“My brother is not even involved in any kind of politics so this is very surprising and came out of nowhere,” he said.

Editor’s note: The story has been updated to include comments from Mr. Tashitaa Tufaa’s brother. This is a developing story and will be updated.

Author

  • Born and raised in Kenya's coastal city of Mombasa, Tom is the Founder, President and Publisher of Mshale. As the founder, he did a lot of the reporting during the humble beginnings of the newspaper. While he still does the occasional reporting, he now concentrates on the publishing side of the news operation. Tom was also the original host of Talking Drum, the signature current affairs show on the African Broadcasting Network (ABN-America), which was available nationwide in the United States via the Dishnetwork satellite service. On the show, he interviewed Nobel laureates such as 2004 Nobel Peace prize winner, Professor Wangari Maathai, the first woman from Africa to win the peace prize and heads of states such as the president of The Gambia, Yahya Jammeh at State House, Banjul. Tom has served and chaired various boards including Global Minnesota (formerly Minnesota International Center), the sixth largest World Affairs Council in the United States. He has previously served as President of the Board of Directors of Books for Africa, the largest shipper of donated books to Africa. He also serves on the boards of New Vision Foundation and the Minnesota Multicultural Media Consortium. Tom also served two terms on the board of the United Nations Association. He retired from running full marathons after turning 50 and now only focuses on half marathons.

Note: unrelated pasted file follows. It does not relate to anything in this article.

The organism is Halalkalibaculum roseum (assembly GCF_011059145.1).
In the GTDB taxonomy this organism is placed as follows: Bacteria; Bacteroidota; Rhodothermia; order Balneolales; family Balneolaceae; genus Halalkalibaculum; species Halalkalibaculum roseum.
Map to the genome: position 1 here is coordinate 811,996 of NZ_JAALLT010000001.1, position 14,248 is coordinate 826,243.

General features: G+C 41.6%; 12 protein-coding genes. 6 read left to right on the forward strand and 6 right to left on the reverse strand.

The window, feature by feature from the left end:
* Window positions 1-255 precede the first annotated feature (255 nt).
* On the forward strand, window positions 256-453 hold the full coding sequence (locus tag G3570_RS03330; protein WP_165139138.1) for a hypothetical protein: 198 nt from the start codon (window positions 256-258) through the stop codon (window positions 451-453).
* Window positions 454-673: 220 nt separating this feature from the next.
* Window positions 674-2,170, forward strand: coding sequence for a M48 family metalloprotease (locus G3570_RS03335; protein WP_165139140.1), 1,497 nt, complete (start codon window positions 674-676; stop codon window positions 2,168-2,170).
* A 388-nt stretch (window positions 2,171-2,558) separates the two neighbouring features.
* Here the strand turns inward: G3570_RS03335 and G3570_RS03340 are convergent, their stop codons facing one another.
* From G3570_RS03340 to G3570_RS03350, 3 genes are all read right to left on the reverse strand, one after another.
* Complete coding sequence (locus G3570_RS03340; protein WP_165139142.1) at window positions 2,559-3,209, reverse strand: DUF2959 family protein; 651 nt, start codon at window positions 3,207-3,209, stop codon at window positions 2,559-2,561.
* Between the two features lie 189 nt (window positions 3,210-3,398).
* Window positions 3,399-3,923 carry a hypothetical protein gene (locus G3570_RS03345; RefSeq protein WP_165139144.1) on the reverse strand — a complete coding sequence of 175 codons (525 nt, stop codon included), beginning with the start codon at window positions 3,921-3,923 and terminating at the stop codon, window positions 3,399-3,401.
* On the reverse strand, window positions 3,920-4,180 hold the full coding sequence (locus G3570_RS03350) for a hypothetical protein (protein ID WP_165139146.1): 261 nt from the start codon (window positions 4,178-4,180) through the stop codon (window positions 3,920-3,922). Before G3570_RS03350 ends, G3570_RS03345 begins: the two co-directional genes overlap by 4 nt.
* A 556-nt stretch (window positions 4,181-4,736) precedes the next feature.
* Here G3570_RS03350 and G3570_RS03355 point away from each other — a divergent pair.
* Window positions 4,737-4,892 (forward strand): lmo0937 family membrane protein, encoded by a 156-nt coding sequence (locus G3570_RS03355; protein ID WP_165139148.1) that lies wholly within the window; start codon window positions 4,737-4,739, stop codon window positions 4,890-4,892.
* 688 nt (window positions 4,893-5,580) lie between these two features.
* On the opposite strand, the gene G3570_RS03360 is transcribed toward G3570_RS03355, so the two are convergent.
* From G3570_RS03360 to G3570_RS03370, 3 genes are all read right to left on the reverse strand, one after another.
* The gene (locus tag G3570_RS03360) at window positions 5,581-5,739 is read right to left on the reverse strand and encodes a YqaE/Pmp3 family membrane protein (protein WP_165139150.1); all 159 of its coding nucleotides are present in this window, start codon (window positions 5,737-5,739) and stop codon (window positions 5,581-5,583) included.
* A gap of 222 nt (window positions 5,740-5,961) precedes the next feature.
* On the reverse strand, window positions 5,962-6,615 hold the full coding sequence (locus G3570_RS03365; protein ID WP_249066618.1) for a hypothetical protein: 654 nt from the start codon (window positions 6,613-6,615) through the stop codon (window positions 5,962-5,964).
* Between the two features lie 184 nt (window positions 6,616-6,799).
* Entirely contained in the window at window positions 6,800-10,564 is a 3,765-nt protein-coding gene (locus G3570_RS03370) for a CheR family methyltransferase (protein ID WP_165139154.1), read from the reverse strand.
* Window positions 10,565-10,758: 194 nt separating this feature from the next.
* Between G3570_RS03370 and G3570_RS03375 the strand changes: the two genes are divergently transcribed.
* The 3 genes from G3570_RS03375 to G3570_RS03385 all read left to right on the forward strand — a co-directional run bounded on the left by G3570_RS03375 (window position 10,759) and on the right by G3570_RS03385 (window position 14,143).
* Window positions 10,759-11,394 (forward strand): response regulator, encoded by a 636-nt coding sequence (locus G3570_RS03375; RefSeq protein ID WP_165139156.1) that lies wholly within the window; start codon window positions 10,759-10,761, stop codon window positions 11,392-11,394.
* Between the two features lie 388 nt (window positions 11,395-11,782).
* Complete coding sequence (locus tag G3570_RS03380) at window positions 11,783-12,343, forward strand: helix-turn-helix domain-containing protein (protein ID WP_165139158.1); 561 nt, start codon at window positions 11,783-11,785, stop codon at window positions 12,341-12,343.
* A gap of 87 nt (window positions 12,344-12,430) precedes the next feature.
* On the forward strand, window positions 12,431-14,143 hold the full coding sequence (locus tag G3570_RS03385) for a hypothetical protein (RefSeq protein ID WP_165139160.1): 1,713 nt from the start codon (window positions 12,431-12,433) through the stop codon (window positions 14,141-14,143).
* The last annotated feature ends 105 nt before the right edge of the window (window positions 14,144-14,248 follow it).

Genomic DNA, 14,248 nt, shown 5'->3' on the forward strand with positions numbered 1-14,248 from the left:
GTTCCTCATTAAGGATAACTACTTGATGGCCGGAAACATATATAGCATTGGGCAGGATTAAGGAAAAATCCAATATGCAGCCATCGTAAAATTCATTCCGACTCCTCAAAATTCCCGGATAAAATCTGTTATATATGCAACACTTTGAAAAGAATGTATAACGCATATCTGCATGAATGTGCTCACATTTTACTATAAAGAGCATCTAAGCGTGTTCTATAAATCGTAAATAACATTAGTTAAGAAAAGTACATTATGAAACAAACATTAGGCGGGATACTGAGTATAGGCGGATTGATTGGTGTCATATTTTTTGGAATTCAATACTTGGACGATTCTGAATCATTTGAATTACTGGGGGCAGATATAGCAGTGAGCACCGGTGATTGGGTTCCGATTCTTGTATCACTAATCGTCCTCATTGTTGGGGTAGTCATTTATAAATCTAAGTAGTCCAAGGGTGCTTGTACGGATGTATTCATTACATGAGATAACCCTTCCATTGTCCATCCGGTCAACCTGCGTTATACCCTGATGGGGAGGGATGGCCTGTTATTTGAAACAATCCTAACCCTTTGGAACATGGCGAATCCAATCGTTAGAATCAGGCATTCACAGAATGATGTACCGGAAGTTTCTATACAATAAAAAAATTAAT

About Tom Gitaa

Born and raised in Kenya's coastal city of Mombasa, Tom is the Founder, President and Publisher of Mshale. As the founder, he did a lot of the reporting during the humble beginnings of the newspaper. While he still does the occasional reporting, he now concentrates on the publishing side of the news operation. Tom was also the original host of Talking Drum, the signature current affairs show on the African Broadcasting Network (ABN-America), which was available nationwide in the United States via the Dishnetwork satellite service. On the show, he interviewed Nobel laureates such as 2004 Nobel Peace prize winner, Professor Wangari Maathai, the first woman from Africa to win the peace prize and heads of states such as the president of The Gambia, Yahya Jammeh at State House, Banjul. Tom has served and chaired various boards including Global Minnesota (formerly Minnesota International Center), the sixth largest World Affairs Council in the United States. He has previously served as President of the Board of Directors of Books for Africa, the largest shipper of donated books to Africa. He also serves on the boards of New Vision Foundation and the Minnesota Multicultural Media Consortium. Tom also served two terms on the board of the United Nations Association. He retired from running full marathons after turning 50 and now only focuses on half marathons.